What is the „Single Use Plastics Directive“ (SUPD)?

The Directive (EU 2019/904) on reducing the environmental impact of certain plastic products, better known as the Single-Use Plastics Directive (SUPD), was adopted by the EU in June 2019 and came into force on July 3, 2021. The directive aims to reduce the amount of plastic waste in the environment, particularly in the ocean. It contains several provisions to achieve this goal.

Which disposable plastic products are banned?

Since July 3, 2021, the EU’s Single-Use Plastics Directive has banned certain single-use plastic products for which there are other material alternatives. This ban affects both single-use products made from conventional plastics and bioplastics. The banned single-use products include cotton swabs, plastic cutlery and plates, drinking straws, stirrers, balloon holders, drinking cups and polystyrene (Styrofoam) food containers for immediate consumption. The EU directive is implemented into national law by the individual member states. In Germany, this has been done through the Single-Use Plastic Ban Ordinance. You can find more information here: https://www.bmu.de/gesetz/verordnung-ueber-das-verbot-des-inverkehrbringens-von-bestimmten-einwegkunststoffprodukten-und-von-produkten-aus-oxo-abbaubarem-kunststoff) and on the Single-Use Plastic Labeling Ordinance (https://www.bmu.de/gesetz/verordnung-ueber-die-beschaffenheit-und-kennzeichnung-von-bestimmten-einwegkunststoffprodukten/

Circular Economy

What is circular economy?

The principle of the circular economy is simple: materials and products should be used, shared, repaired, reused and recycled for as long as possible. Waste should be avoided and natural systems restored. In this way, the life cycle of products is extended. Circular economy has a positive impact on our environment, conserves natural resources and helps create a sustainable competitive, innovative economy.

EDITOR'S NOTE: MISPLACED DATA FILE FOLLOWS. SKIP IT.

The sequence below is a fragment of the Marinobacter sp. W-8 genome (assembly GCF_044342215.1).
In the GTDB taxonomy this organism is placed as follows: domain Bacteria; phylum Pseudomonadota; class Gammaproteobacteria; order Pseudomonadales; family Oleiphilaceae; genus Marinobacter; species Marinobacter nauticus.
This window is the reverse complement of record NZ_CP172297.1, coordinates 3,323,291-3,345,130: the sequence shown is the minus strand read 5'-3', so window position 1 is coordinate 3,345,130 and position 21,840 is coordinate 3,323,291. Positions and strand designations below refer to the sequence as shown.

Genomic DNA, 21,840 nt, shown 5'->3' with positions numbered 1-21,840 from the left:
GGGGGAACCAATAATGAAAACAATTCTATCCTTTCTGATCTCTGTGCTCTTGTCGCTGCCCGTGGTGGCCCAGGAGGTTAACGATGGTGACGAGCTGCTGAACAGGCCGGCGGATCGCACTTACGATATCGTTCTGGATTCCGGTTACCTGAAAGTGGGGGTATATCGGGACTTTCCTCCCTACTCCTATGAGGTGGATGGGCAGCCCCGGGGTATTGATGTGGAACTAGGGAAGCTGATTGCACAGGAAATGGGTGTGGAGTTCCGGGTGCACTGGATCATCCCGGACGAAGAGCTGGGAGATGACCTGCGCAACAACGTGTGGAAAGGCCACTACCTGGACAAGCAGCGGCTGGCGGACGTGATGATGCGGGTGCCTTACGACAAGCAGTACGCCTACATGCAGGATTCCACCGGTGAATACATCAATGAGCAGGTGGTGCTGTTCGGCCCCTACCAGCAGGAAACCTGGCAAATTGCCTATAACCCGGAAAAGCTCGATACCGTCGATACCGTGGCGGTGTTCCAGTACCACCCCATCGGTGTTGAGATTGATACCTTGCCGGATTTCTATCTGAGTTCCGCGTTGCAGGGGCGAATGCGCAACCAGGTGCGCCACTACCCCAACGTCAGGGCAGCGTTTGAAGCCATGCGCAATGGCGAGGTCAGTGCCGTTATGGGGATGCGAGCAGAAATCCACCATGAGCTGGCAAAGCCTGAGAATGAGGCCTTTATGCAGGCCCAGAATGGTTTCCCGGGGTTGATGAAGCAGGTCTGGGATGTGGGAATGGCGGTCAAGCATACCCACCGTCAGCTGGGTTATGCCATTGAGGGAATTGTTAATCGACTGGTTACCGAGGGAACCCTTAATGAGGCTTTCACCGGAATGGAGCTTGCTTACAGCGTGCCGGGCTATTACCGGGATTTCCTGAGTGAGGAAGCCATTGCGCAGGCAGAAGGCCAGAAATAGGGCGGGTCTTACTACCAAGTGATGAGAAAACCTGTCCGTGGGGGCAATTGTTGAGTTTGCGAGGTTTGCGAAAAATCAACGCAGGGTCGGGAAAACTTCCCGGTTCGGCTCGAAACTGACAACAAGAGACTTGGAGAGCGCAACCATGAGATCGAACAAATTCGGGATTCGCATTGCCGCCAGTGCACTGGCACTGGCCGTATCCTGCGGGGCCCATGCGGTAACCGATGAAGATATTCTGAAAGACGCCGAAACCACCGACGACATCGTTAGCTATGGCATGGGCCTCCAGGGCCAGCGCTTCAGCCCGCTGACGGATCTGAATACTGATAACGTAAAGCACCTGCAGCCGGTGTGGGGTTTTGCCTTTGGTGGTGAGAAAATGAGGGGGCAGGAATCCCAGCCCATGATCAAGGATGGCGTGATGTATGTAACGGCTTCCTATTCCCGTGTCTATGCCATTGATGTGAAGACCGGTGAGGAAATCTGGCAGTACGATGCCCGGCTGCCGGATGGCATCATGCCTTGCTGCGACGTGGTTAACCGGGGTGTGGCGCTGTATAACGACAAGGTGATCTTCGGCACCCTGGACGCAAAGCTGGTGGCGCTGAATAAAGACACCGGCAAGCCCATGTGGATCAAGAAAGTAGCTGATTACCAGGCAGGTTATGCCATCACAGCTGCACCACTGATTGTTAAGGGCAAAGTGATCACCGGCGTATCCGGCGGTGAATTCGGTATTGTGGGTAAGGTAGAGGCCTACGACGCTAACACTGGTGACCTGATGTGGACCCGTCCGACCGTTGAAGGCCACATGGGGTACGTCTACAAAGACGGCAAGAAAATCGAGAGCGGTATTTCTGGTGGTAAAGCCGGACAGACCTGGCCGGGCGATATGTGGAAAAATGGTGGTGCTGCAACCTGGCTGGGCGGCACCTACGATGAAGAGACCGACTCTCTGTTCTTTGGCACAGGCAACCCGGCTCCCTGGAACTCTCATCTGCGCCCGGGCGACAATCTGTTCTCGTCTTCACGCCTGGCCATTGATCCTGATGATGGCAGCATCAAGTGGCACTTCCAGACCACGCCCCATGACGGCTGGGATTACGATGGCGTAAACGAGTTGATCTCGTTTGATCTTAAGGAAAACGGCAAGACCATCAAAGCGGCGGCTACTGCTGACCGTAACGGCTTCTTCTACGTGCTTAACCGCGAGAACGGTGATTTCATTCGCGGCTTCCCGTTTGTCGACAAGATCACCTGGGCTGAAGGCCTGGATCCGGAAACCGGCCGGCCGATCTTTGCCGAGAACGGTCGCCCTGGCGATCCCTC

What are the benefits of the circular economy for companies?

More and more companies want to produce according to the principles of sustainability: reduce, reuse, recycle. In addition to the positive effects on the environment, the circular economy also offers companies the opportunity to secure competitive advantages, drive innovation and develop new sources of revenue. In this way, they increase their competitiveness, especially in the face of external influences.

Recycling

Can bioplastics be recycled?

Yes, the resource-saving mechanical recycling established for fossil plastics can also be used without restriction for the bio-based drop-in bioplastics (such as Bio-PE or Bio-PET). These structurally identical bio-based plastics (e.g. Bio-PE, Bio-PET) undergo the same recycling processes as their fossil counterparts and are also materially recycled at high rates. Bio-based compostable plastics, such as PLA, could also be identified using NIR (near-infrared spectroscopy), then sorted out and recycled. However, due to the currently still small quantities of these biodegradable materials in post-consumer plastic mixtures, sorting them out is not yet economical, which is why there is currently no separate material stream. The so-called in-house recycling of production waste is also firmly established for all types of bioplastics in the plastics processing industry. In plastics processing, for example, production waste from injection molding or thermoforming and edge trimmings from film extrusion are already being fed back into the production process as recyclate.

What does recyclable mean?